Eighteen-year-old SRJC student Amanda Borges is currently completing a certificate program to become an X-Ray tech. She has been a fan of EDM since the age of 16. She’s attended all-ages events but has been anticipating turning 18 so she could attend 18 and up festivals. She is attending EDC Las Vegas this summer, which has been her goal to attend for years. Her excitement is through the roof and she is busy preparing while finishing the last couple weeks of school. She connects these events with being able to dance and not being judged by anyone.

“I watched the documentary ‘Under The Electric Sky’ and I was like, that’s totally me, I need to be there,” Borges said.

She goes for the music, the DJs and the people. You can find Borges front row at these events — she loves being close to the DJs and has even touched hands with Skrillex, a well known EDM DJ. When Borges compares festivals and concerts she explains it’s a different experience — everyone dances at festivals way more than concerts.

“Everyone is so friendly and nice,” Borges said.

Borges admits she’s addicted to these events and is already planning her next adventure. She understands that drugs are part of the scene but knows these experiences don’t need to include drugs to have an unforgettable time.

Music festivals don’t only encompass music, but also have a business perspective. Mike Hodgens, 25, and Alyssa Erikson are entrepreneurs of the EDM culture. They are co-founders of the EDM fashion line, Freedom Rave Wear, which is a growing business they are both passionate about. They created their company purely from love and a strong belief in connecting with others through clothing.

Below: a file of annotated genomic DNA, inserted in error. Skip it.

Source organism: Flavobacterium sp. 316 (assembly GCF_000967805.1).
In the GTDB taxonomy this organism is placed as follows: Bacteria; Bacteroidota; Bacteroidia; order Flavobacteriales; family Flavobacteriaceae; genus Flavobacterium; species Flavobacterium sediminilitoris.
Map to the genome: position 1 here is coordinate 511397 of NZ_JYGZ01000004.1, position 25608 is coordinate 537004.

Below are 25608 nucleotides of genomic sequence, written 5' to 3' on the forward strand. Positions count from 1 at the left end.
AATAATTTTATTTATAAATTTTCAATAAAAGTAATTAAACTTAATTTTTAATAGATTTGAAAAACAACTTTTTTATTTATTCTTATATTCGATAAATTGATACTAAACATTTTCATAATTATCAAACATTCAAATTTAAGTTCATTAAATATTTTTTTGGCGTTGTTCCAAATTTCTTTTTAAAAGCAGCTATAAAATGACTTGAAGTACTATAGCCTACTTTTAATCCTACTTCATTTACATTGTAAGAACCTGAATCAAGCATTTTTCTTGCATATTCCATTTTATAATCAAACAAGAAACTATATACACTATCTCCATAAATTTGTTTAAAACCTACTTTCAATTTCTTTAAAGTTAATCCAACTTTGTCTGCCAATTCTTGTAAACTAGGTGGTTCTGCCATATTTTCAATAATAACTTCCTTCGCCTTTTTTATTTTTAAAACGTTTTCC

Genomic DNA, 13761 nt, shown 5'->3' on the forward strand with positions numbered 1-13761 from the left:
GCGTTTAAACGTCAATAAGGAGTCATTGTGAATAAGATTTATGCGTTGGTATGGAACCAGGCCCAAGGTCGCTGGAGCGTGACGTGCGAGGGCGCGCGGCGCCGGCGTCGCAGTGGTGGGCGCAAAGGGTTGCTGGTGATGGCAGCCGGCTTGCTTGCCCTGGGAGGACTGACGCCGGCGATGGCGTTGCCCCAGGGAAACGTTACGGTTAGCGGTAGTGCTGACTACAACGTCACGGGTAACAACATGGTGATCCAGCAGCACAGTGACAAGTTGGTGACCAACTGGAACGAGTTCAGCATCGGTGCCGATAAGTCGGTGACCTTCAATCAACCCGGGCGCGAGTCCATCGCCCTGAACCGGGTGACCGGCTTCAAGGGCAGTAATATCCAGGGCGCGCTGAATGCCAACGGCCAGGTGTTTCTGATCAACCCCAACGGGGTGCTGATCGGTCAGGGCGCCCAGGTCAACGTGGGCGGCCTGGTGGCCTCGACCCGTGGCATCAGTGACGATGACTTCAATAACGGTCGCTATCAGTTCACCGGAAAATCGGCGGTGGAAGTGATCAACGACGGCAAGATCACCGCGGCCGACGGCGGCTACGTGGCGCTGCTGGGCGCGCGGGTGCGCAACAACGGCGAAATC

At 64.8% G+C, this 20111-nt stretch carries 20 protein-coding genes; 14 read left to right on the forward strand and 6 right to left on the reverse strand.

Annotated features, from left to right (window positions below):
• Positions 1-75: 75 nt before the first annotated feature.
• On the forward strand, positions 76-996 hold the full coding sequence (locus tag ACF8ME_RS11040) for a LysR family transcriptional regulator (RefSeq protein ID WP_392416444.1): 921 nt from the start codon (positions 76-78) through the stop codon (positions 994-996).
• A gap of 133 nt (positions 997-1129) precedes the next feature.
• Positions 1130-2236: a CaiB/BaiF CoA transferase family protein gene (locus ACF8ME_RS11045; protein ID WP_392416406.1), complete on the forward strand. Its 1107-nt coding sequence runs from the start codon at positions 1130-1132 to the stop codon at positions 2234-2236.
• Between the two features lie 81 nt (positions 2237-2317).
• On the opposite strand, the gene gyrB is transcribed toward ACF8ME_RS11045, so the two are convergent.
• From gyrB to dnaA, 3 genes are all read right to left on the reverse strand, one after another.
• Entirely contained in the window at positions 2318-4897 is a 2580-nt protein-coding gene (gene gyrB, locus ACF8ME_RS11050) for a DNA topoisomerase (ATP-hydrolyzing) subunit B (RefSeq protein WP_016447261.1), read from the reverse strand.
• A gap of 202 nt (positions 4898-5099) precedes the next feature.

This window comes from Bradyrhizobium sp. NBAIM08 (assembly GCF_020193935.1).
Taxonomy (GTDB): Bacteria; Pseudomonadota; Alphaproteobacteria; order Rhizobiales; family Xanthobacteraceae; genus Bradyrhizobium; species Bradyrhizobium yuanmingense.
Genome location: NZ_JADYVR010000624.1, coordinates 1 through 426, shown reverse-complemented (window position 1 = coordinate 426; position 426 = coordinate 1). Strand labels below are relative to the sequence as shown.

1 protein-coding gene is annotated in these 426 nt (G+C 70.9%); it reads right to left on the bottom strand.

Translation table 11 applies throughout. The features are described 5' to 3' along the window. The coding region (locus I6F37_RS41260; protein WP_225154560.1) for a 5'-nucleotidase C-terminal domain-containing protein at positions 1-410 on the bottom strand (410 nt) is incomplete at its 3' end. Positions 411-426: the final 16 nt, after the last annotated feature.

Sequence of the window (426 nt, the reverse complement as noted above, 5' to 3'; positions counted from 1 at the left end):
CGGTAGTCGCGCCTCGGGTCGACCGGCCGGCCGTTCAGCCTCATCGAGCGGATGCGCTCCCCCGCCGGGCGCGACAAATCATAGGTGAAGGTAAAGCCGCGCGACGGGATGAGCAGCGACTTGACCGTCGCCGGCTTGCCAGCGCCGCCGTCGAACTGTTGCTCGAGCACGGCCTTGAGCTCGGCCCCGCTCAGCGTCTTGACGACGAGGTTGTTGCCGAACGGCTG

“We started making custom outfits, grew by word of mouth, reinvested the income, diversified our offerings and now offer over 250 handmade products on a pretty large scale,” Hodgens said. They look at their apparel in the sense it creates memorable moments between strangers, which can potentially lead to friendships.

Hodgen and Erickson attended their first festival, Nocturnal Wonderland, in 2014. Erickson made a Fire & Ice couples outfit and people loved it. They said they met amazing people that day and their festival experience was completely enhanced by what they wore. The pair asked attendees if they would wear outfits like the ones they created and people responded with a solid yes.

“If anyone is thinking about following a dream, creating a business, getting a dream job, traveling to far-flung corners of the world… and it’s all you think about, then do it! We can’t stand the idea of missing out on this precious life. That is why we do what we do. Time is so valuable,” Hodgen said.